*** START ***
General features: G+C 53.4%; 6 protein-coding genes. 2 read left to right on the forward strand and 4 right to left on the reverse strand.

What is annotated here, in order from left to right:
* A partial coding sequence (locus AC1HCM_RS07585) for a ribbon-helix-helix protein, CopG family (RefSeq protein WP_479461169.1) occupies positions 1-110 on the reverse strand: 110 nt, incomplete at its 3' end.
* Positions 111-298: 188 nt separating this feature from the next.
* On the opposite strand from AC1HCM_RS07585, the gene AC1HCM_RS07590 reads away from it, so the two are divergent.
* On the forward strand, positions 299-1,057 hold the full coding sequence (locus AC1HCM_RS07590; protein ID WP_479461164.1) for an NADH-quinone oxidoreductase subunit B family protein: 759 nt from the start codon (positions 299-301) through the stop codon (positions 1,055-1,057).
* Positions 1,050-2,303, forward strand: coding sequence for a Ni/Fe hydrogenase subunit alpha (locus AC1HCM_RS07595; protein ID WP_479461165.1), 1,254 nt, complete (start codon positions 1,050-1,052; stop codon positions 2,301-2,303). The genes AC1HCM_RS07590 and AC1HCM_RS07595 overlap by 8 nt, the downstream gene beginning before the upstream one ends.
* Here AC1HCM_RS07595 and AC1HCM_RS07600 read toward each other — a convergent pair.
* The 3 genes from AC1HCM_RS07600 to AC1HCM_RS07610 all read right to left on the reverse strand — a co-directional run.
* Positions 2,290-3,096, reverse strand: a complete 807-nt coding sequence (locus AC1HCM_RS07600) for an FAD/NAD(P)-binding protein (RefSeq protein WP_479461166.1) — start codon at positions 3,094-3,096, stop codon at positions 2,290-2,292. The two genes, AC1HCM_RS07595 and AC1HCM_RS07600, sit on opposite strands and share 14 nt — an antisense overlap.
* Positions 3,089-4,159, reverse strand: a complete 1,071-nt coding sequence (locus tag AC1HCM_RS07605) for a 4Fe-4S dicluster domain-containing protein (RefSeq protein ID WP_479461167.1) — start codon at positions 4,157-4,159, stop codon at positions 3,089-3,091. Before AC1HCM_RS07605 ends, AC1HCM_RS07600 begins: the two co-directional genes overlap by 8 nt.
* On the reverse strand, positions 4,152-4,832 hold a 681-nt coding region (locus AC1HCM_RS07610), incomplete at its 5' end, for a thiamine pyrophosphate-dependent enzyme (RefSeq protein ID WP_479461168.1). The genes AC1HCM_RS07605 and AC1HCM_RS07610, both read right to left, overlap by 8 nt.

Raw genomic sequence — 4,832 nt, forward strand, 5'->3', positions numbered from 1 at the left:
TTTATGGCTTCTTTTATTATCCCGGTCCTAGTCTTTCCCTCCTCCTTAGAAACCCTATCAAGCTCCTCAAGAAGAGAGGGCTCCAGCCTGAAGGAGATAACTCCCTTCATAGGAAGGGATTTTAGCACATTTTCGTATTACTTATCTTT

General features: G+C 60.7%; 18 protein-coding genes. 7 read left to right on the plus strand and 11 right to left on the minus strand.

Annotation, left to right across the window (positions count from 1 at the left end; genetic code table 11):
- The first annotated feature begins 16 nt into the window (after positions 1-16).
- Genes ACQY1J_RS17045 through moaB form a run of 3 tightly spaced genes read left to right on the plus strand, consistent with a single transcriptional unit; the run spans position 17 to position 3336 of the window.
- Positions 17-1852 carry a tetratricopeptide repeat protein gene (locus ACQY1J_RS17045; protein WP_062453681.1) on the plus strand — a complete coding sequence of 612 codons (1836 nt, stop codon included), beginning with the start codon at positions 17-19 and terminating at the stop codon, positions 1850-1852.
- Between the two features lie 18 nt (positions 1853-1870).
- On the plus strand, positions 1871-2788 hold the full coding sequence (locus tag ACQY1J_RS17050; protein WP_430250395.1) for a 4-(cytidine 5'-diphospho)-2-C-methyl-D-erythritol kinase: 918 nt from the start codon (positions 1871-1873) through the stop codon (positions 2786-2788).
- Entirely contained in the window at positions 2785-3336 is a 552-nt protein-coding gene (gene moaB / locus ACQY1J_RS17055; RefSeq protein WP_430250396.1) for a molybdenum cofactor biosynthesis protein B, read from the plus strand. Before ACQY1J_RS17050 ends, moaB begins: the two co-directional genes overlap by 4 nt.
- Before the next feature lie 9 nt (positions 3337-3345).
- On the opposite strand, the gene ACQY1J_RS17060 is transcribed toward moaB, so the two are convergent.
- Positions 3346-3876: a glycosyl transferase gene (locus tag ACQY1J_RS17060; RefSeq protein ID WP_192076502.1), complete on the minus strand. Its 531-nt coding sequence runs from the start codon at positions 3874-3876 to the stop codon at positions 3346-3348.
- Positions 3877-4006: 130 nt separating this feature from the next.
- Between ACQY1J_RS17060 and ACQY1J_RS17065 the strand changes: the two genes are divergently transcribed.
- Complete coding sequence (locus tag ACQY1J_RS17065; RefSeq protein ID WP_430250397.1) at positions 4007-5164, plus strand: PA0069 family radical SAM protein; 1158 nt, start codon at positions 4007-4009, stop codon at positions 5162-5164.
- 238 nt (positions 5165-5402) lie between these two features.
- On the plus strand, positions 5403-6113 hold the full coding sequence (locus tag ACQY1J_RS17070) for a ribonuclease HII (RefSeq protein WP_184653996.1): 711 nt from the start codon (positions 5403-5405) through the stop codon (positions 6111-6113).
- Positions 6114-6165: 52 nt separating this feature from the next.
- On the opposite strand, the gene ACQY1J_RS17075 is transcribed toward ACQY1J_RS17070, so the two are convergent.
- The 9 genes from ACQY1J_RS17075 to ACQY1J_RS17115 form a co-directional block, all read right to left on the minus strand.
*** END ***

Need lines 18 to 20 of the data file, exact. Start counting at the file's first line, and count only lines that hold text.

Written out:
- Genes ACQY1J_RS17045 through moaB form a run of 3 tightly spaced genes read left to right on the plus strand, consistent with a single transcriptional unit; the run spans position 17 to position 3336 of the window.
- Positions 17-1852 carry a tetratricopeptide repeat protein gene (locus ACQY1J_RS17045; protein WP_062453681.1) on the plus strand — a complete coding sequence of 612 codons (1836 nt, stop codon included), beginning with the start codon at positions 17-19 and terminating at the stop codon, positions 1850-1852.
- Between the two features lie 18 nt (positions 1853-1870).